Censorship by Proxy: the First Amendment, Internet Intermediaries, and the Problem of the Weakest Link
155 U. Pa. L. Rev. 11 (2006).
The rise of the Internet has changed the First Amendment drama, for governments confront technical and political obstacles to sanctioning either speakers or listeners in cyberspace. Faced with these challenges, regulators have fallen back on alternatives, predicated on the fact that, in contrast to the usual free expression scenario, the Internet is not dyadic. The Internet's resistance to direct regulation of speakers and listeners rests on a complex chain of connections, and emerging regulatory mechanisms have begun to focus on the weak links in that chain. Rather than attacking speakers or listeners directly, governments have sought to enlist private actors within the chain as proxy censors to control the flow of information. Some commentators have celebrated such indirect methods of governmental control as salutary responses to threatening cyberanarchy. This Article takes a more jaundiced view of these developments: I begin by mapping the ubiquity of efforts to enlist Internet intermediaries as proxy censors. I emphasize the dangers to free expression that are likely to arise from attempts to target weak links in the chain of Internet communications and cast doubt on the claim that mar-ket mechanisms can be relied upon to dispel them. I then proceed to explore the doctrinal resources that can meet those dangers. The gambit of enlisting the private sector to establish a system to control ex-pression is not new in the United States. I argue that the First Amendment doctrines developed in response to the last such focused effort, during the McCarthy era, provide a series of useful starting points for a First Amendment doctrine to protect the weak links of the Internet.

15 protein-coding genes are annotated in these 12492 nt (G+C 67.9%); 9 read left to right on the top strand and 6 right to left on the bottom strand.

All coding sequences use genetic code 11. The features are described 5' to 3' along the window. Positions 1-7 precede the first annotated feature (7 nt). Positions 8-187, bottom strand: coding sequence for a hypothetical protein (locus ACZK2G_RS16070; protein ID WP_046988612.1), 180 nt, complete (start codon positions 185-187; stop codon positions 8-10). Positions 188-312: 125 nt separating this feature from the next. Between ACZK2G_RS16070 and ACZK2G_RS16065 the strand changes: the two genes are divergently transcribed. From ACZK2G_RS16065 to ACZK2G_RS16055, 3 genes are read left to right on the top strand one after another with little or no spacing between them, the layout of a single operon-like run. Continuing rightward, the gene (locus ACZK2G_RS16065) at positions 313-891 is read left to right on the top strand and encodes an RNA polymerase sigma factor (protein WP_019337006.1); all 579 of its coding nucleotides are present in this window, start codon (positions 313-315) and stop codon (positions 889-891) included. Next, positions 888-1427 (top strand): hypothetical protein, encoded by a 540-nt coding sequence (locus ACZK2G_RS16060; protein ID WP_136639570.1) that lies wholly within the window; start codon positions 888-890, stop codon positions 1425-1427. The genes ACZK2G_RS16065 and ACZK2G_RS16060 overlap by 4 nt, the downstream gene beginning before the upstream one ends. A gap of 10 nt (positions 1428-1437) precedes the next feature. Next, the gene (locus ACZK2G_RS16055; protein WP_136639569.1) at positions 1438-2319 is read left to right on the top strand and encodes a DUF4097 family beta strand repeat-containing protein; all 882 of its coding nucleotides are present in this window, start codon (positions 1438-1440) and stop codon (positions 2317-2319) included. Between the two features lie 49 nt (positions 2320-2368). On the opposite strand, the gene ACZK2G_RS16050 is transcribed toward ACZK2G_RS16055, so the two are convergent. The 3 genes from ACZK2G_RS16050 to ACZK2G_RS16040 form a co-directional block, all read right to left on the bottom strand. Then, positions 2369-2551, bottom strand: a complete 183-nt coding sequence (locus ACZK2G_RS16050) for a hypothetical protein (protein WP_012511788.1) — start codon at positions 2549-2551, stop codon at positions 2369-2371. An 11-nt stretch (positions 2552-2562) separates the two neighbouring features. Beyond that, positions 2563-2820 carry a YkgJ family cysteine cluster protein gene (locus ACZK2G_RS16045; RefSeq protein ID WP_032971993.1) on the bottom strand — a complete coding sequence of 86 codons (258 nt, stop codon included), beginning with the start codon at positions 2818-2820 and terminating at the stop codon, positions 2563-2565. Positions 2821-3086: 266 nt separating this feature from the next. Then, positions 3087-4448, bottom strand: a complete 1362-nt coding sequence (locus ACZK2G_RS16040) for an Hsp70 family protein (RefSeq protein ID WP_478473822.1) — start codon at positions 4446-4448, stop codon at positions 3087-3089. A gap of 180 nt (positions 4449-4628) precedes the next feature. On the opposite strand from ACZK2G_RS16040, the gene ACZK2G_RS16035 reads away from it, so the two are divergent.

Date of Authorship for this Version
censorship, First Amendment, Freedom of Speech, Internet, proxy censors, regulatory mechanisms
Kreimer, Seth F., "Censorship by Proxy: the First Amendment, Internet Intermediaries, and the Problem of the Weakest Link" (2006). Scholarship at Penn Law. 133.